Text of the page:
Under present conditions, the administration’s tools for invigorating the recovery are limited, to be sure. However bold and decisive the president chooses to be, he cannot just decree faster growth. But if Democrats and Republicans moved immediately to raise the debt ceiling and promptly to clarify the medium-term fiscal picture – a task that cannot wait until 2013 – they would improve confidence and lessen the risk of a second recession.
The president can play a crucial role in this. Merely calling for unity achieves nothing. But the bin Laden operation gives him fresh political capital, though perhaps not for long. He should use it to impose himself – talking past a stone-deaf Congress to the electorate; advancing cold, clear choices about curbing long-term borrowing; thus making space, should it prove necessary, for renewed short-term stimulus. They call it leadership.
No, they call it fantasy. Obama -- any president -- is about as likely to convince the American people to demand that their representatives pass his favored mix of tax hikes and spending cuts as he is to singlehandedly take out the rest of al Qaeda.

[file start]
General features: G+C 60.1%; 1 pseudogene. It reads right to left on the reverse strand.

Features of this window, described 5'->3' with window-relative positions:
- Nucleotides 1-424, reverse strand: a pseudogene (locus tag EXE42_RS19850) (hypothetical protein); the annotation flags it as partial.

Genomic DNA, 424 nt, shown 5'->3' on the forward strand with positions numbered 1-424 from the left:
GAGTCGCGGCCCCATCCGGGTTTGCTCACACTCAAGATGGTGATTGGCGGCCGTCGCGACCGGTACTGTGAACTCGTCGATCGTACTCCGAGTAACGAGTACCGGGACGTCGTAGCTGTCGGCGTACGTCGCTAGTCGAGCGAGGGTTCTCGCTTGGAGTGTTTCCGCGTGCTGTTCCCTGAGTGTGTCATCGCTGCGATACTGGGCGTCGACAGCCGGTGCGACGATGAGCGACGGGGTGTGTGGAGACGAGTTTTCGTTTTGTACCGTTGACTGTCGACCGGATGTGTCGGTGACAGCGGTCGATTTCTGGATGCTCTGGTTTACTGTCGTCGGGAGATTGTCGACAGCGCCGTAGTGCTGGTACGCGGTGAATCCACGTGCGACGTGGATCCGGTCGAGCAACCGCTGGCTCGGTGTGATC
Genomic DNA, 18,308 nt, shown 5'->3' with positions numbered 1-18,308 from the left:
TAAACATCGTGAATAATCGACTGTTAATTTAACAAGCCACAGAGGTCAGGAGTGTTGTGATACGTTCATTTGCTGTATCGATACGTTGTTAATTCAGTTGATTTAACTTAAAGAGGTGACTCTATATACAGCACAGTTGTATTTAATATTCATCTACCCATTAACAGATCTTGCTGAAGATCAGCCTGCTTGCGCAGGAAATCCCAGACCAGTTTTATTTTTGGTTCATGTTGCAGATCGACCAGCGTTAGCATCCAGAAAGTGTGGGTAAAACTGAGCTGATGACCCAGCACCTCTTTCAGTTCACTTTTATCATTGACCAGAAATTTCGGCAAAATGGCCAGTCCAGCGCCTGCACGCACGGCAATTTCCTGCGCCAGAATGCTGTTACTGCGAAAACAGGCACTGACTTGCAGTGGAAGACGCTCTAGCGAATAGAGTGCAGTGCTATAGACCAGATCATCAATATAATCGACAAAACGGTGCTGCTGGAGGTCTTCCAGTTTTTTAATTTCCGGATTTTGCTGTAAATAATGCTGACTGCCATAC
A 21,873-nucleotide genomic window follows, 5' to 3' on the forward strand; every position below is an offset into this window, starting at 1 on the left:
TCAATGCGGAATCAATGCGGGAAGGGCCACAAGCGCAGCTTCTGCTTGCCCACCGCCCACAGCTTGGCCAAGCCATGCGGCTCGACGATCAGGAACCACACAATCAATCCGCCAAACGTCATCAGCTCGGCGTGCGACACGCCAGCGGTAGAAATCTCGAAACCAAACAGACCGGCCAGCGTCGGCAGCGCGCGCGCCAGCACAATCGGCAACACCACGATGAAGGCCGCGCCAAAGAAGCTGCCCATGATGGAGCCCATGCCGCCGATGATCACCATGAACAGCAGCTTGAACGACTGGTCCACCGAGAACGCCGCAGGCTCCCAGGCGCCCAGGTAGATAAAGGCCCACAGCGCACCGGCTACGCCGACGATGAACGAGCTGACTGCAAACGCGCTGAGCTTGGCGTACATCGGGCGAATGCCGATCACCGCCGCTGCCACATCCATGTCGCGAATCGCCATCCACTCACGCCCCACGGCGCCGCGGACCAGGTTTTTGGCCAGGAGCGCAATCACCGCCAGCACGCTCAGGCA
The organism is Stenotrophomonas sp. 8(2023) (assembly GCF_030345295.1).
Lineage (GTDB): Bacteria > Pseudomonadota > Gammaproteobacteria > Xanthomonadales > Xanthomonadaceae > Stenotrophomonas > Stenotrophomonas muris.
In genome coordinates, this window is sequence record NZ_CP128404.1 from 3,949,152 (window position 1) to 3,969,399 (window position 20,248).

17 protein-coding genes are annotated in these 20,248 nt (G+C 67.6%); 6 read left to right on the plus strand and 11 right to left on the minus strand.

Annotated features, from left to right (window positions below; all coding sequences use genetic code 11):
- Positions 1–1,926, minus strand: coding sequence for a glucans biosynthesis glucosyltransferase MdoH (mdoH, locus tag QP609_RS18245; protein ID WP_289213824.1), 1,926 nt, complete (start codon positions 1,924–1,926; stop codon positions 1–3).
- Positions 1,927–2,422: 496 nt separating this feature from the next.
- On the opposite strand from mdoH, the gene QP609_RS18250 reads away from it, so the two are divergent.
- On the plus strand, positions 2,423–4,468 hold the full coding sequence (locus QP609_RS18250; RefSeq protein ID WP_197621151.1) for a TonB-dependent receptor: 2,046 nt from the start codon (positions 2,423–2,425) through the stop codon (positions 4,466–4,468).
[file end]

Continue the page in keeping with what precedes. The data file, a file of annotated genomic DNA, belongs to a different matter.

Please please please Mr. Crook, read a political scientist or two. Presidents do not overcome a recalcitrant opposition by rallying the public from the bully pulpit; they do not convince the electorate to embrace tax hikes and spending cuts unless someone or group can orchestrate "everybody...[i.e., leaders from both parties] getting in that boat at the same time," as Obama has said he aims to do. Presidents may seem to convince the public when conditions shift so that the public is willing to try policies they've long been advocating; they may gradually nudge public opinion in a direction toward which it's started to trend; they may, when they have a majority in Congress, push through unpopular policies that are later vindicated by events (or seem to be). But when they"lead" in the way Crook envisions they suffer the kind of defeat that met Bush Jr. when he tried to privatize social security.